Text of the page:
With a “Howdy, partner” and a face covering in hand, actors in Old West costumes are helping Durango organizations encourage mask wearing in the city’s downtown.
The Durango Mask Marshal program was developed in response to concerns that out-of-state visitors would not be familiar with local rules and regulations. Not only will the actors amp up the Old West flair of Main Avenue, they will also encourage cautious COVID-19 health practices during the busy spring break tourism season.
“I’m hoping that locals and residents will see that we’re taking this proactive approach and that we care a lot about the health and safety of our community,” said Rachel Brown, Visit Durango executive director. “But we’re trying to approach it in a fun, friendly, Durango-esque way.”
Friday marked the beginning of the spring break season, one of the region’s busiest times for visitation, and the first day of the Mask Marshal program.
Most downtown visitors wear masks, which help prevent the spread of the novel coronavirus. But with tourism increasing, Durango organizations wanted to make sure visitors were informed of and compliant with Colorado’s mandatory mask laws, Brown said.
“It seems quite rare that there’s been any kind of incident around someone not wanting to wear a mask, but it has happened,” Brown said. “It’s much better here than other places.”
The state’s executive order requires people in Colorado who are 11 years and older to wear a mask over their noses and mouths in any public indoor space and while using public transportation services, according to the Colorado Department of Public Health and Environment.
Visitors and locals can expect to see “mask marshals” roaming downtown during weekend lunch and dinner hours until April 4. The history-themed characters will be offering free “I (heart) Durango” face masks and old-time toys for kids.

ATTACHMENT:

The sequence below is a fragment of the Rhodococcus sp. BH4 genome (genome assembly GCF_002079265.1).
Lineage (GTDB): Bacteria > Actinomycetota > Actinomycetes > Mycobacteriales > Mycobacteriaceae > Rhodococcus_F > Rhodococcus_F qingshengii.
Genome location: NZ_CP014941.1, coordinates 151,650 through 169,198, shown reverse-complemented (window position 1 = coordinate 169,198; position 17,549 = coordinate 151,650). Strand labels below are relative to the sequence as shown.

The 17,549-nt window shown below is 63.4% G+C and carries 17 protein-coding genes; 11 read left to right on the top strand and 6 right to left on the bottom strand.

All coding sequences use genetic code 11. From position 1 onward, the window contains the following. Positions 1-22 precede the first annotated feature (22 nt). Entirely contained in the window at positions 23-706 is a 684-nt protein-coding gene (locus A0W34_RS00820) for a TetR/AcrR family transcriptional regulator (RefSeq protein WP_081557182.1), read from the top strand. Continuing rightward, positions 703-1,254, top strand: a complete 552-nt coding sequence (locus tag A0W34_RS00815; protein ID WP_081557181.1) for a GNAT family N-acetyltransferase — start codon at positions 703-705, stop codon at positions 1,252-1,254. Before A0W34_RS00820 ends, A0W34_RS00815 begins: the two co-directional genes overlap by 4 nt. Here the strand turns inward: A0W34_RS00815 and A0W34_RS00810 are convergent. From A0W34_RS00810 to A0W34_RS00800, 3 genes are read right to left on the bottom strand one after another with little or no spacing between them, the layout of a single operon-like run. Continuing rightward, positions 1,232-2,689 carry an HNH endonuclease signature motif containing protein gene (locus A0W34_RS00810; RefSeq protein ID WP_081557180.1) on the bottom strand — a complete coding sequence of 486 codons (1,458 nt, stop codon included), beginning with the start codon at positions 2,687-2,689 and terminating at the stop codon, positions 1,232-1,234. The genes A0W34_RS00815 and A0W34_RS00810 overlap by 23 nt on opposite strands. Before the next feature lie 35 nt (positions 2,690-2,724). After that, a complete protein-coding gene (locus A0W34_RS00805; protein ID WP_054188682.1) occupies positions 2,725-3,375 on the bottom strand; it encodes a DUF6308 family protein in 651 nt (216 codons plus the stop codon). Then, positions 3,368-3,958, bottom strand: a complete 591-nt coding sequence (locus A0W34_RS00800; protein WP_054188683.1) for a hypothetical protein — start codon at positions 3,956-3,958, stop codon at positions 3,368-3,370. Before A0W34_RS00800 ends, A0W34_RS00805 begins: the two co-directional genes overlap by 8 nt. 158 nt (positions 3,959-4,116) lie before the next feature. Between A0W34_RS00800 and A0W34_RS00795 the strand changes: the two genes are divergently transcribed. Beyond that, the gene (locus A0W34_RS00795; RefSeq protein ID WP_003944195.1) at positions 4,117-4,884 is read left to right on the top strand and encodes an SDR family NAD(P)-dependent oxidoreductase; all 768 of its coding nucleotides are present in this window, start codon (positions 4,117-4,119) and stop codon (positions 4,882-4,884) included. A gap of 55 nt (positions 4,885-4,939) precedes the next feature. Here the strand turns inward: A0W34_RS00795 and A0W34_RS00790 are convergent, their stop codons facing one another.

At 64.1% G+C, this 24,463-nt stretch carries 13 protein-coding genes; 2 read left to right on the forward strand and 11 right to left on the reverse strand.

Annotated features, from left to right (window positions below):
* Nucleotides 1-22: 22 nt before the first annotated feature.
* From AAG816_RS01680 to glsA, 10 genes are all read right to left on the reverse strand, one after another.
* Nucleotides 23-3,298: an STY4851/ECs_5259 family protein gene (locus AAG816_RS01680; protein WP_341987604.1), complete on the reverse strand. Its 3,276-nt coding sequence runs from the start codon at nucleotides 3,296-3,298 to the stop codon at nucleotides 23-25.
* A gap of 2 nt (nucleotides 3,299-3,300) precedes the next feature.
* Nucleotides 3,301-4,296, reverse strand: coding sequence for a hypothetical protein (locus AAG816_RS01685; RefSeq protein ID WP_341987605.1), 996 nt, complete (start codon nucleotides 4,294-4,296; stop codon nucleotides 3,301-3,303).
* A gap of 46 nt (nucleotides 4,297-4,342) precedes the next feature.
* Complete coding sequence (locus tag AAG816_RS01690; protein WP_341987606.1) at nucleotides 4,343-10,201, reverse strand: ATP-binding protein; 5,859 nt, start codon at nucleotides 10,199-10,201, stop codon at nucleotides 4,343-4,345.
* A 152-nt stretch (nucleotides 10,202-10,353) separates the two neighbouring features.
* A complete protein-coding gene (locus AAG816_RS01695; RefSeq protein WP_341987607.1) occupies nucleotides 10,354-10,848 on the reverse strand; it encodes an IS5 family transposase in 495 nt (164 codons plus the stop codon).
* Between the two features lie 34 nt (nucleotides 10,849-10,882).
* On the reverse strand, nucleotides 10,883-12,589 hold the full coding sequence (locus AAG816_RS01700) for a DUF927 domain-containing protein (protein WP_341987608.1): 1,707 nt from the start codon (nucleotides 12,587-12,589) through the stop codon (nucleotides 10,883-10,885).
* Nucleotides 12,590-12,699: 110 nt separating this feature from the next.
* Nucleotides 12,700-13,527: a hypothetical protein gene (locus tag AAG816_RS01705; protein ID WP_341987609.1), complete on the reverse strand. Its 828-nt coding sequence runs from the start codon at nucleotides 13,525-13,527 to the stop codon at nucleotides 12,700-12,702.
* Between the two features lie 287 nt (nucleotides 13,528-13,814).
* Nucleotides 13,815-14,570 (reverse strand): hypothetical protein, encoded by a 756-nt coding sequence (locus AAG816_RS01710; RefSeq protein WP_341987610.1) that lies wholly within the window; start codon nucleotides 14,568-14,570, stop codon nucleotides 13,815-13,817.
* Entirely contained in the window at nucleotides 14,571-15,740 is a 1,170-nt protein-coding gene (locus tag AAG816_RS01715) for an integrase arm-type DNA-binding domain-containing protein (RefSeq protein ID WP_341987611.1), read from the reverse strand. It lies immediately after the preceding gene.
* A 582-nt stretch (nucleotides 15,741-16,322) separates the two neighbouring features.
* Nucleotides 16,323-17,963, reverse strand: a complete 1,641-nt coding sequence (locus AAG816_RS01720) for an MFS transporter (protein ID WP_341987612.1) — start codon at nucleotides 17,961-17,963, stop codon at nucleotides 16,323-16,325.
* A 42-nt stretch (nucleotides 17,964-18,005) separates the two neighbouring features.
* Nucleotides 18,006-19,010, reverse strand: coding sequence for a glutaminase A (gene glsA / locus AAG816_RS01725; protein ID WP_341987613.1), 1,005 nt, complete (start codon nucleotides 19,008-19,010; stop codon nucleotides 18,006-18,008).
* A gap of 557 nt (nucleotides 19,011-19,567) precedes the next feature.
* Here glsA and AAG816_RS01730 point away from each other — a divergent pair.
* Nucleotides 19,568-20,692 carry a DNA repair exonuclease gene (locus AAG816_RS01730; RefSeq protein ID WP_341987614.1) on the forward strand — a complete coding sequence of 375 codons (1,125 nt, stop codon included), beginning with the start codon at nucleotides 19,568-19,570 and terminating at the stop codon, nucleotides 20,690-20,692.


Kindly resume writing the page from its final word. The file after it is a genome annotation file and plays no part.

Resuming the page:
Actors have 1,000 masks available to pass out to visitors, but it seemed unlikely they would use the full amount given how many pedestrians already have masks, Brown said.
If actors run into strong resistance from people about wearing masks, they have the direct line of the Durango Police Department, she said.
The Mask Marshal program was created by Visit Durango, the 5 Star Certification Program and the Durango Business Improvement District, with input from the city.
Program organizers hope the marshals will take some of the burden off front-line employees and restaurant hosts in explaining and enforcing rules for patrons, according to a news release.
“Both the 5 Star Administrative Committee and BID’s board of directors see this as an opportunity to protect locals and help our businesses,” said Tim Walsworth, executive director of BID, in a news release.
At first, the organizations considered using private security to help with mask enforcement. It would be similar to private security used to help reduce shoplifting and theft at places like Fisherman’s Wharf in San Francisco, Brown said.
“I was just being silly and thought, ‘Oh, we could hire an Old West actor, and it would be like a mascot at a theme park,’” Brown said. “The more we thought about it, we really liked the idea.”
In its first weekend, poor weather meant fewer pedestrians were out and about, so actors focused on welcoming visitors, giving them recommendations, taking selfies with them and telling people more about Durango, she said.
“There hasn’t been a lot of enforcement needed, thus far, which is a good sign,” Brown said. “We’d much rather have them out there just being friendly and helpful, and not having issues with the masks.”
The program is funded by the La Plata County 5 Star Certification Program, an extension of the La Plata County Economic Recovery Task Force, BID and Visit Durango.